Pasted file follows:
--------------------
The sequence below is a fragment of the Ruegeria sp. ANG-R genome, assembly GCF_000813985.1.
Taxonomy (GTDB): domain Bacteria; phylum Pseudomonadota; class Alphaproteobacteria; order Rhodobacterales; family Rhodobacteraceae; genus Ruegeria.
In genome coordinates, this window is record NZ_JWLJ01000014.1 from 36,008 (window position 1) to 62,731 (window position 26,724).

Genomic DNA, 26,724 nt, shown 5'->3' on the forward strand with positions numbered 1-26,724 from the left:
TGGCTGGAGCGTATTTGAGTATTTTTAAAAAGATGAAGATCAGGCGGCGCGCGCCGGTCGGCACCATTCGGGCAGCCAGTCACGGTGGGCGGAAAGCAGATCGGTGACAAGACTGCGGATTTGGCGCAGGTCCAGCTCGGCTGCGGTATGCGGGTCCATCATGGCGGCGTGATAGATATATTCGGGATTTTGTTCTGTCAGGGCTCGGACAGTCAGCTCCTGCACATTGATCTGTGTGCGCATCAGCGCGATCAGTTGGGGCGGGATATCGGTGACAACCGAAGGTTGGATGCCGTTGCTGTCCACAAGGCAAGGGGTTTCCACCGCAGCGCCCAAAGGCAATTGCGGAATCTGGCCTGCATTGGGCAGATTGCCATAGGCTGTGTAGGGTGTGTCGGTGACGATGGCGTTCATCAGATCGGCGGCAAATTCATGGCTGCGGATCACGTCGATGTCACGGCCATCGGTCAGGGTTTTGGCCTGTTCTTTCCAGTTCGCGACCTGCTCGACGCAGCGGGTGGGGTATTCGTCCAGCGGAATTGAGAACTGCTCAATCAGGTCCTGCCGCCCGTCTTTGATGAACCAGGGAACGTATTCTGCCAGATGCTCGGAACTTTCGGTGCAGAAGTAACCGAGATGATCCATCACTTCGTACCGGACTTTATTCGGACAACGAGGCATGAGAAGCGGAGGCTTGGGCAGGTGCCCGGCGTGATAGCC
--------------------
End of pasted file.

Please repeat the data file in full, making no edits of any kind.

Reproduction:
The sequence below is a fragment of the Ruegeria sp. ANG-R genome, assembly GCF_000813985.1.
Taxonomy (GTDB): domain Bacteria; phylum Pseudomonadota; class Alphaproteobacteria; order Rhodobacterales; family Rhodobacteraceae; genus Ruegeria.
In genome coordinates, this window is record NZ_JWLJ01000014.1 from 36,008 (window position 1) to 62,731 (window position 26,724).

Genomic DNA, 26,724 nt, shown 5'->3' on the forward strand with positions numbered 1-26,724 from the left:
TGGCTGGAGCGTATTTGAGTATTTTTAAAAAGATGAAGATCAGGCGGCGCGCGCCGGTCGGCACCATTCGGGCAGCCAGTCACGGTGGGCGGAAAGCAGATCGGTGACAAGACTGCGGATTTGGCGCAGGTCCAGCTCGGCTGCGGTATGCGGGTCCATCATGGCGGCGTGATAGATATATTCGGGATTTTGTTCTGTCAGGGCTCGGACAGTCAGCTCCTGCACATTGATCTGTGTGCGCATCAGCGCGATCAGTTGGGGCGGGATATCGGTGACAACCGAAGGTTGGATGCCGTTGCTGTCCACAAGGCAAGGGGTTTCCACCGCAGCGCCCAAAGGCAATTGCGGAATCTGGCCTGCATTGGGCAGATTGCCATAGGCTGTGTAGGGTGTGTCGGTGACGATGGCGTTCATCAGATCGGCGGCAAATTCATGGCTGCGGATCACGTCGATGTCACGGCCATCGGTCAGGGTTTTGGCCTGTTCTTTCCAGTTCGCGACCTGCTCGACGCAGCGGGTGGGGTATTCGTCCAGCGGAATTGAGAACTGCTCAATCAGGTCCTGCCGCCCGTCTTTGATGAACCAGGGAACGTATTCTGCCAGATGCTCGGAACTTTCGGTGCAGAAGTAACCGAGATGATCCATCACTTCGTACCGGACTTTATTCGGACAACGAGGCATGAGAAGCGGAGGCTTGGGCAGGTGCCCGGCGTGATAGCC